Commit to taking 1-2 additional flights of stairs daily
Supplement with Vitamin D and magnesium to support general health
Obtain a pedometer or turn on step counting on her phone to assess the baseline step count. Attempt to increase daily step count by 100 steps each week
Swap sodas and juices for filtered water
Move bedtime 15 minutes earlier
Move phone/screens out of bedroom at bedtime
Spend five minutes sitting still and deep breathing
Replace any personal care items with organic and natural alternatives
This client agreed to adding in more flights of stairs, supplementing with vitamin D and magnesium, and swapping sodas for filtered water. She felt these would be most likely to fit into her lifestyle. Providing options allows the client to feel empowered about her own healthcare, leading to greater commitment and stronger compliance. Empowered patients are more likely to have successful outcomes.
After two weeks the client reported that her joint pain was less, but not gone. She felt more energetic throughout the day, but still felt like it wasn’t enough. With counseling to encourage continued compliance and support for the changes made so far, the client was willing to continue her selected changes, and replace her personal care products with more natural alternatives. This included changing her fragranced body lotion for an almond or avocado oil blend with essential oils, changing out cosmetics for those with minerals instead of synthetic ingredients, and trying some new shampoo and conditioner.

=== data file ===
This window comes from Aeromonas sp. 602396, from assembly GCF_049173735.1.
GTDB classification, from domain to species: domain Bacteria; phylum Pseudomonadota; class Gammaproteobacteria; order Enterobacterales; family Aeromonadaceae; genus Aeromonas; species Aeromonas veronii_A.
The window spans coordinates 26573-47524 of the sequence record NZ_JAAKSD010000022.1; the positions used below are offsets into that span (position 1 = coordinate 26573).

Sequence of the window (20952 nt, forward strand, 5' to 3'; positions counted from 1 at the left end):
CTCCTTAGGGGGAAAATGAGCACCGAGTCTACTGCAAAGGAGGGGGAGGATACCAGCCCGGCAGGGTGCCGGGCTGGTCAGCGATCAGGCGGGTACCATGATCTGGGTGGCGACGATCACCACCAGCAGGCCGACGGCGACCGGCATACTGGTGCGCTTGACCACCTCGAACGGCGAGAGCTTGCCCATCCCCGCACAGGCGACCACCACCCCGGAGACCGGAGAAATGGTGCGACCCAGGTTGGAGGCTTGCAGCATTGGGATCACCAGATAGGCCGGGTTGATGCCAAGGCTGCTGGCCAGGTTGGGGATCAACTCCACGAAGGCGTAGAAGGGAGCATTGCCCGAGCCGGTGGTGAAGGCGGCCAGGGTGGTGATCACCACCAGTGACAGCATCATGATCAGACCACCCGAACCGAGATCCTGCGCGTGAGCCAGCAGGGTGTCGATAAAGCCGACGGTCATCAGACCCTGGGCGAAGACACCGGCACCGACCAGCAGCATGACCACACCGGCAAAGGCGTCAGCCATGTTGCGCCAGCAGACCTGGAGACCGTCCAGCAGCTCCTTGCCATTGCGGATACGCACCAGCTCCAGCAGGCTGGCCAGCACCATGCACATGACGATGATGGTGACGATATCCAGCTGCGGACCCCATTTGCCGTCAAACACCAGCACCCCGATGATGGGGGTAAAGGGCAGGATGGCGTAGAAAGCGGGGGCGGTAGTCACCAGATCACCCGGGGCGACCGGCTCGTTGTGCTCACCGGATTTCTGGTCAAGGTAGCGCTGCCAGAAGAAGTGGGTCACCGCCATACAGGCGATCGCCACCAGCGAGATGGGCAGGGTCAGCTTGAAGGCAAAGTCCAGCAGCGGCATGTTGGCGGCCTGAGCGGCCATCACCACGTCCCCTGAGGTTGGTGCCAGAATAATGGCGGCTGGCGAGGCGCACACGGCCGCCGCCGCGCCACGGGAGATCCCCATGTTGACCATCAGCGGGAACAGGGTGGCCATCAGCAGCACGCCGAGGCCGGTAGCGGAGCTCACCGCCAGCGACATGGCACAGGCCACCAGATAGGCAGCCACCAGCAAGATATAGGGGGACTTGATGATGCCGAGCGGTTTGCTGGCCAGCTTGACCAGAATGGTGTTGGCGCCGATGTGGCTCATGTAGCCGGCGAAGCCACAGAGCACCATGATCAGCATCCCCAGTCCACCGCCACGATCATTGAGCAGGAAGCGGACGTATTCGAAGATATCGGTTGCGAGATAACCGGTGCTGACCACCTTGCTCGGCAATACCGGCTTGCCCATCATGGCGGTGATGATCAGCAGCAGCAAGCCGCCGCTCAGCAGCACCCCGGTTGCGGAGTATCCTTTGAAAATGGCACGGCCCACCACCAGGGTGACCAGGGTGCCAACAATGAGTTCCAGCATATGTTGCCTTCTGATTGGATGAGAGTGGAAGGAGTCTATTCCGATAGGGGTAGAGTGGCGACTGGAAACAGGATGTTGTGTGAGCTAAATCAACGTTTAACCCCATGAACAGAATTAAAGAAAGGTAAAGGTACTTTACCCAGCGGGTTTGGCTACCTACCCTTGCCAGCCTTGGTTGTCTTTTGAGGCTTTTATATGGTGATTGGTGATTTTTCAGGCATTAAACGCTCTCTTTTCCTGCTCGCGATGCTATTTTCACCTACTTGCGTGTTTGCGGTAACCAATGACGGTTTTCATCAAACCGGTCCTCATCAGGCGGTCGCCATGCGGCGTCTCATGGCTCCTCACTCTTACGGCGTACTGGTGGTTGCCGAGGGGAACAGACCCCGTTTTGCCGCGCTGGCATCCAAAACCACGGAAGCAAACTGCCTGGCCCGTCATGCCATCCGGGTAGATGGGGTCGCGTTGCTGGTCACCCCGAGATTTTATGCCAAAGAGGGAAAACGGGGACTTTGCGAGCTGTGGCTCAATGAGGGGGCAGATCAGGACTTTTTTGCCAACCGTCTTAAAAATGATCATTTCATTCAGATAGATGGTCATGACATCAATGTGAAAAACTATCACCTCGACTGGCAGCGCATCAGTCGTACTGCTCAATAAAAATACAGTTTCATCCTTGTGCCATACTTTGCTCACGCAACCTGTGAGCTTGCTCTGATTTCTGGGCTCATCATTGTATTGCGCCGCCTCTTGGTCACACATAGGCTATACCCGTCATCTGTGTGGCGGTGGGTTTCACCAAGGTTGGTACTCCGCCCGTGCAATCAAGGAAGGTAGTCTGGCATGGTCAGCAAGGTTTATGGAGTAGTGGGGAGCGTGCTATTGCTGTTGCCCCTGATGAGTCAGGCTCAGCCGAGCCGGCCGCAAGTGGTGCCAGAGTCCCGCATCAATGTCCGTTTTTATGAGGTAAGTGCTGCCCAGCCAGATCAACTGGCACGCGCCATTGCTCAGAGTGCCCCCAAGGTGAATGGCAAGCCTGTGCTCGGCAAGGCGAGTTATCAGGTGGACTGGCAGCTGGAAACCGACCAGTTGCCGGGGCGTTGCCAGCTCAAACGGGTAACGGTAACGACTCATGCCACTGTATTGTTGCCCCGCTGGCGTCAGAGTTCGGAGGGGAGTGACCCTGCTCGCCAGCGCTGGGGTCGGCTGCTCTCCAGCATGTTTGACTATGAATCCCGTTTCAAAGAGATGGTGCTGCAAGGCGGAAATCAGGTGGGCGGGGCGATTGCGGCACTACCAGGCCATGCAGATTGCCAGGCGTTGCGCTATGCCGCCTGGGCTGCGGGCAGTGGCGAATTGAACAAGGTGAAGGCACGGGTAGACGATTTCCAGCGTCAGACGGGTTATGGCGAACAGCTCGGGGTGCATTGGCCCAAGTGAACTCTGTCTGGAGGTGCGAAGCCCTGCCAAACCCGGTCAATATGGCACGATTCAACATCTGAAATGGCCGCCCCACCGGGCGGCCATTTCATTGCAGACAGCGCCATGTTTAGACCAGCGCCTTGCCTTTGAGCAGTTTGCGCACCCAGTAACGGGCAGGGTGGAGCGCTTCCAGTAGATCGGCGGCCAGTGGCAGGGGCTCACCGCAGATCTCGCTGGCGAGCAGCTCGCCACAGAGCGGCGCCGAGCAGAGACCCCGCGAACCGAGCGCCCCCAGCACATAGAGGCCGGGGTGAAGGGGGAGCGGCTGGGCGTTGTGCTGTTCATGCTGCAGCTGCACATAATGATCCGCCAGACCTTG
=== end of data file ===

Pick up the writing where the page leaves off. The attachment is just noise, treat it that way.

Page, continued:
After four weeks, the client felt her moodiness and brain fog had ‘greatly improved.’ Joint pain was lessened further, and the client felt like she was “ready to do more.” At this point, introducing more significant dietary changes like cooking with organic foods, choosing natural versus prepared foods, and preferring vegetables over breads and grains were back on the table. The client felt like her provider had listened to her concerns and addressed the symptoms in a way that fit her lifestyle. This built trust and enabled the relationship to grow over time rather than being clipped early with demands for dramatic change or a change that seemed too difficult for the client to take on.
Even though these changes seem small, they are generally easier to implement, more likely to be followed, and will create a small, but noticeable bump in a patient’s resilience. When providers start out with an achievable victory, patients are more willing to take larger steps, and may even make choices to do so without prompting. Each victory builds trust and confidence in a holistic strategy for making true shifts toward wellness. Clients become excited and hopeful about their new habits and future.
No matter what the specialty, when a patient trusts their provider is working with them to make achievable lifestyle changes, the patient is more likely to find a positive outcome. Supporting them through the process with herbal and nutritional supplements, healthy eating, and lifestyle suggestions is truly ‘slow medicine,’ but for long-lasting, successful results, it’s time to set aside the heroics.